Muchis (cobblers) are traditional shoemakers, shoe shiners, and skin tanners. In the Hindu caste hierarchy muchis occupy the lowest ranks and are regarded as untouchables. Even they live in an isolated separate quarters in the city or village. Their abode is generally called Muchipada.

Muchis, often called rishis, were extensively engaged in shoe making, repairing and shoe shining in the past. But now modern manufacturing units make shoes and shoe shining is no more a profession of any specialised caste. At present, a shoe shiner in a street or bazaar corner is often a boy coming from an agricultural or labouring background.

A muchi at work


The closest caste group of the muchis is the chamars who are considered to be below them in caste hierarchy. Muchis have two major sections: Kasyapa and Sandelya. Marriage between near relatives is not prohibited. Infant marriage also takes place too often.

Divorce is permitted on the ground of adultery and the divorced and widowed women can remarry. The majority of muchis are believed to belong to the Saiva sect, though quite a large proportion of them are Vaishnavas. They imitate the shudras in the most of their religious ceremonies. Muchis are known as hard drinkers of spirit, which they often manufacture at home. They also smoke ganja for intoxicatio.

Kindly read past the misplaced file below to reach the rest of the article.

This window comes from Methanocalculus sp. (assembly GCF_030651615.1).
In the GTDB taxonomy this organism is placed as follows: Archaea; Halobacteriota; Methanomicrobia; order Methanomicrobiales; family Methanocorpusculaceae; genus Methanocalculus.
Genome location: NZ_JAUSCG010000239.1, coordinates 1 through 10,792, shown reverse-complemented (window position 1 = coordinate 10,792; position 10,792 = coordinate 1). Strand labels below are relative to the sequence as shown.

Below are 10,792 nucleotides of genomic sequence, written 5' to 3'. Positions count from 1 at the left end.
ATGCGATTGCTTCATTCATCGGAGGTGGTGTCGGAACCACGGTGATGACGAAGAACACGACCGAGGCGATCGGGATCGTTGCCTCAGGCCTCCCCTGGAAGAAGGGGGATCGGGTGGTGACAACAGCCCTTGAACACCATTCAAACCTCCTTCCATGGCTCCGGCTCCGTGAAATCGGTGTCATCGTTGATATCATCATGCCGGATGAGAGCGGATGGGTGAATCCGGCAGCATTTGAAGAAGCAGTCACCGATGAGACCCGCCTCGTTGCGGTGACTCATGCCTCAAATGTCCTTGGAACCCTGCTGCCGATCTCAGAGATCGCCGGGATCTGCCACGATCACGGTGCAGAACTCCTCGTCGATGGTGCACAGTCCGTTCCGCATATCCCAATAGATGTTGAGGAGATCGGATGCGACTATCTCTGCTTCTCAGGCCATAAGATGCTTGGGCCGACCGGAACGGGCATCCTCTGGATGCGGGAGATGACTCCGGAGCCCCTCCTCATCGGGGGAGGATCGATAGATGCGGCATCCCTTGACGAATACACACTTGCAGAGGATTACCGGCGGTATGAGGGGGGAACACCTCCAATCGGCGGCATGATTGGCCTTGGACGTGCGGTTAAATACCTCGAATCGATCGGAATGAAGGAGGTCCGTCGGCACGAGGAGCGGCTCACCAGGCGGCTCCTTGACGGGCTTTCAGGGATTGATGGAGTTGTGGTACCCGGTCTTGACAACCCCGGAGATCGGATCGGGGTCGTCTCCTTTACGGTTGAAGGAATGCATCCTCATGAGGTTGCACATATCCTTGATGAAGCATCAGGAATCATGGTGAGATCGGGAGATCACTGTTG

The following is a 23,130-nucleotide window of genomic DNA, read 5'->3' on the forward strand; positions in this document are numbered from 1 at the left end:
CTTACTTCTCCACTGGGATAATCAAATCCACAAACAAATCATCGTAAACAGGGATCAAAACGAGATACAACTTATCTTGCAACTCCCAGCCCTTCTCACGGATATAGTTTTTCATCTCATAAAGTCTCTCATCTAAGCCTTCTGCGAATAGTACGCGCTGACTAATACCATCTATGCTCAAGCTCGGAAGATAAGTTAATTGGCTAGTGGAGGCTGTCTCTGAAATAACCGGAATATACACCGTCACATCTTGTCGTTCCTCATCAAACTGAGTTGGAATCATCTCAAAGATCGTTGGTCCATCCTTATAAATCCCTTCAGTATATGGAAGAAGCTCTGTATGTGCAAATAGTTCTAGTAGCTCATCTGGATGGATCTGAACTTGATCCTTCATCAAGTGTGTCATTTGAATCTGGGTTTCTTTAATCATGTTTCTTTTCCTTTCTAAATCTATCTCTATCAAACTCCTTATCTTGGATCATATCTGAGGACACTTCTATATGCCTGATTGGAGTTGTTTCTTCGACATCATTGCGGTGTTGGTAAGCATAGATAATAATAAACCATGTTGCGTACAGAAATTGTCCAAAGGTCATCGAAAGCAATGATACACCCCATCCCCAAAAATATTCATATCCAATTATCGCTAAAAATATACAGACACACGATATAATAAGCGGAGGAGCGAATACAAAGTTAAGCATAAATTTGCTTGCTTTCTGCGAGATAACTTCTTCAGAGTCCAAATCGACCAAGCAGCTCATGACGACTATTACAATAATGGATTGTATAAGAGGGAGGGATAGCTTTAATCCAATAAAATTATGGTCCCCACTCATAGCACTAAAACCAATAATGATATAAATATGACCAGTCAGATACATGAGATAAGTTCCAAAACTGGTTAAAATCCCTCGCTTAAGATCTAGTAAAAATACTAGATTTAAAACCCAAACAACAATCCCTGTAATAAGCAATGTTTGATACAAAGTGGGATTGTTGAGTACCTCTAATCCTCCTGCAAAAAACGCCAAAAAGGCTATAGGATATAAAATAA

Old terracotta remains indicate that higher-class people in the society in the ancient and medieval period used to wear shoes and sandals of various types and shapes. The word muchi is also found in old Bangla literature. These are indications of the existence of muchis from the ancient times. However, how this occupational caste emerged in the social structure is not certain. Under changed circumstances, traditional muchis are now transforming into new social groups pursuing new occupations such as bamboo and cane manufactures, cleaning, clearing, driving and so on. [Gofran Faroqi]